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According to Sucharita Mulpuru, online and multichannel retail analyst at Forrester Research, Graphite has the most promise of anything that she’s seen in the Facebook arena. She calls it the one facet of the Facebook and social commerce equation that makes sense — as it takes “sharing” to an amplified level and consequently drives traffic back to branded Web sites.
“There is just more seamless sharing where you don’t have to log on every time you share, [as] your fundamental association with [the branded] site is through Facebook. Facebook can be your universal login; that’s what this is,” Mulpuru said.
Previously, Mulpuru believed that one of the only things that worked for Facebook with respect to social commerce was the “like” button — but the challenge there was that users were sharing on the checkout page and not necessarily on the product detail page. For her, the goals she hopes Graphite will achieve are getting people to log in with Facebook sooner, followed by using customized action buttons to encourage more friends to share.
Companies can get more value out of Facebook in this way, Mulpuru said, but she warns that it’s important that companies don’t expect to double their revenue overnight.
Nasty Gal, an e-tailer born entirely out of social media, will roll out its Graphite platform in the next week, and Nine West will do the same in June.
Also in June, Oscar de la Renta will launch the Graphite platform in tandem with the unveiling of an extensive Web site overhaul at oscardelarenta.com that’s being redesigned by Createthe Group. It’s definitely not the first time the luxury brand will work with 8thBridge — it worked on an F-commerce exclusive with the e-commerce solution late last year — but it is the most evolved s-commerce strategy the brand will be adopting to date.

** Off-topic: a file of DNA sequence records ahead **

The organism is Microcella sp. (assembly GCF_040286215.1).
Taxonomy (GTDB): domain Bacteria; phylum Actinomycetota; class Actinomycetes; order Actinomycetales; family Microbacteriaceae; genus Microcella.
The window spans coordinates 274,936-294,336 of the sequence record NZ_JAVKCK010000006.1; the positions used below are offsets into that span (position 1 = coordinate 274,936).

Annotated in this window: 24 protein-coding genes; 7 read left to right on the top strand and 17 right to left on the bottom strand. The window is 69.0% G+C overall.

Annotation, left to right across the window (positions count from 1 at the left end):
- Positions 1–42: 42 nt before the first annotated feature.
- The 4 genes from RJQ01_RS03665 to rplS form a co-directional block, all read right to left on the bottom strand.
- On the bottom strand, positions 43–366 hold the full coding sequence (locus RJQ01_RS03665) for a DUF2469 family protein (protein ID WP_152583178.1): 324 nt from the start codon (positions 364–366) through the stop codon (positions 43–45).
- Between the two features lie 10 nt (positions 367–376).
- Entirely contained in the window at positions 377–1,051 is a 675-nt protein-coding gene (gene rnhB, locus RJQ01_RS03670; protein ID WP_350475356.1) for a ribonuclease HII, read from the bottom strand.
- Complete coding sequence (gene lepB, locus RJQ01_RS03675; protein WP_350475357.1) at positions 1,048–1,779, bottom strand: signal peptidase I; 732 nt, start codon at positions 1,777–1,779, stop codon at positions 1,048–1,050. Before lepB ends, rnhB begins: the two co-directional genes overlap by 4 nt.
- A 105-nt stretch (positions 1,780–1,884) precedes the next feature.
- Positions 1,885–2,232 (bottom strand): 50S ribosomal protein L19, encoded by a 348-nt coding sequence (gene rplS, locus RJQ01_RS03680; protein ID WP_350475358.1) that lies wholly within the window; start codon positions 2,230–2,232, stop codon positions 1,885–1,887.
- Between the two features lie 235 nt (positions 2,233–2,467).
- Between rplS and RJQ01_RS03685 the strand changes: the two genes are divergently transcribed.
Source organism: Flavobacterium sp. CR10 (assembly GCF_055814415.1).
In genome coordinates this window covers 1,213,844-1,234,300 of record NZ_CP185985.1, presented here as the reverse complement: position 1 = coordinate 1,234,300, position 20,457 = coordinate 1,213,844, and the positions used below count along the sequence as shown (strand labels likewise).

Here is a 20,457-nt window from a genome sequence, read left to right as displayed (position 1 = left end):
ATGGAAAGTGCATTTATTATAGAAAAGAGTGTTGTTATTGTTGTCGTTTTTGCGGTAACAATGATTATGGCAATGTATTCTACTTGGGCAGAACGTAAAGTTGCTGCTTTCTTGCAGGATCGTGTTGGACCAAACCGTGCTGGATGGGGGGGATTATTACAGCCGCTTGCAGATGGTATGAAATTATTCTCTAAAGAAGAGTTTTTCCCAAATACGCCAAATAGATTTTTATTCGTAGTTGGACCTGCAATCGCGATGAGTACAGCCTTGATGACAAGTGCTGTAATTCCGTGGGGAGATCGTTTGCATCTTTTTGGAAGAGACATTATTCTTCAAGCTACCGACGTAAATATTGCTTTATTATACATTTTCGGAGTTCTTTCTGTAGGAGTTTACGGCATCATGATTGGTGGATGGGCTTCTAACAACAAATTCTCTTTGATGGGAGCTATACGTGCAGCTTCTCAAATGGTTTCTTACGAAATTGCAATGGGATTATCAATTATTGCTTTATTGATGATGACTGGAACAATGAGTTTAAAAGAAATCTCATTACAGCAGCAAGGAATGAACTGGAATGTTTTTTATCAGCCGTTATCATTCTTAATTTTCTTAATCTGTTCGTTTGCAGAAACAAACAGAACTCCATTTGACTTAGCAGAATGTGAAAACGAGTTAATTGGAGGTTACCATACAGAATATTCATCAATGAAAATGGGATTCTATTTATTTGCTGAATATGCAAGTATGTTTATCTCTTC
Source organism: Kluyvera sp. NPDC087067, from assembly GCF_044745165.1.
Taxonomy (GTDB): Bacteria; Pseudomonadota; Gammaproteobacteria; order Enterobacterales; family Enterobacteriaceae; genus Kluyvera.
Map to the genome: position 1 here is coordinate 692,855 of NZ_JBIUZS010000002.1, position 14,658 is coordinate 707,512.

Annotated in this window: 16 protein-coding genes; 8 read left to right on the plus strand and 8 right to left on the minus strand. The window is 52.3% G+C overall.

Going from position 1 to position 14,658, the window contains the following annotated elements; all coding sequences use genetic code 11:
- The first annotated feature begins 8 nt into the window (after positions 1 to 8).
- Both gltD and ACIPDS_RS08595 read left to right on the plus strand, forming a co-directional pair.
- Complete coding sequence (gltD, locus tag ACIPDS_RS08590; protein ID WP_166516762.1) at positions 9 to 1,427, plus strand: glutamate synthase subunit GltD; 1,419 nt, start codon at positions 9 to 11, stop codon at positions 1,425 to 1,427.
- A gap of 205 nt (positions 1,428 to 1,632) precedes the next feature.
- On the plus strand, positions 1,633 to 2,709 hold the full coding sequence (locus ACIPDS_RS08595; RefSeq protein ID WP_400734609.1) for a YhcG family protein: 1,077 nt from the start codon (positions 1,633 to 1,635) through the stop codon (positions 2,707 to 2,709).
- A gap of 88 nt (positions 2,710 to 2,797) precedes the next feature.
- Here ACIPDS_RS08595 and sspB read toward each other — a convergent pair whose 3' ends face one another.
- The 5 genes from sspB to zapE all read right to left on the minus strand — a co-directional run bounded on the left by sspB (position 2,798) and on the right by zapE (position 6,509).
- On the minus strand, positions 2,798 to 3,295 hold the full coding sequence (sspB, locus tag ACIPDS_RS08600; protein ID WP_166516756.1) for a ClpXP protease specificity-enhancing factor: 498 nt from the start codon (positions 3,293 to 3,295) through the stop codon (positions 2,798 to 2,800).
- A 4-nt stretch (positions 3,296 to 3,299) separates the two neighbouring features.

“EighthBridge came to us last year and explained what was happening with the Open Graph. It seemed to us like this was an evolution from a club to a spear, a blunt instrument to a sharp instrument,” Oscar de la Renta ceo Alex Bolen told WWD.
He contended that, although the “like” button covers a host of responses, the brand’s custom gesture buttons — which will be “need,” “want” and “wore” — will be more nuanced and able to elicit deeper engagement and communication with fans.
It’s not just brands using this new technology. Elle is the first publication to incorporate Graphite into its Open Graph, according to the magazine’s senior vice president, publisher and chief revenue officer Kevin O’Malley. It is a result of a partnership with the editorial team and a slew of advertising partners.
Because it’s a consumer magazine and not a brand or retailer, Elle had to devise a way to incorporate Graphite into its digital strategy in a way that was relevant. O’Malley said the publication’s editors came up with six trends for spring, and Elle enlisted partner advertisers such as Havaianas, Equipment, Joie, Bebe, Longchamp, Michael Kors, Gucci, Nine West and Tommy Hilfiger to curate appropriate product based on the trend most reflective of their brand. Users have the option to select “love,” “want,” “own” or “buy” for each item.
“This is why we call this social commerce and not F-commerce, which implies something purely transactional. We are deliberately not implying that this is purely about the transaction. Quite frankly, we have no idea if Facebook is a transactional platform. We don’t know yet, it’s an experiment. We will let the consumer teach us that. What we do know is that its core proposition promotes peer recommendations and advocacy,” O’Malley said.
The platform will be unveiled at noon today during a live video-streaming event at 8thbridge.com/graphitelaunch.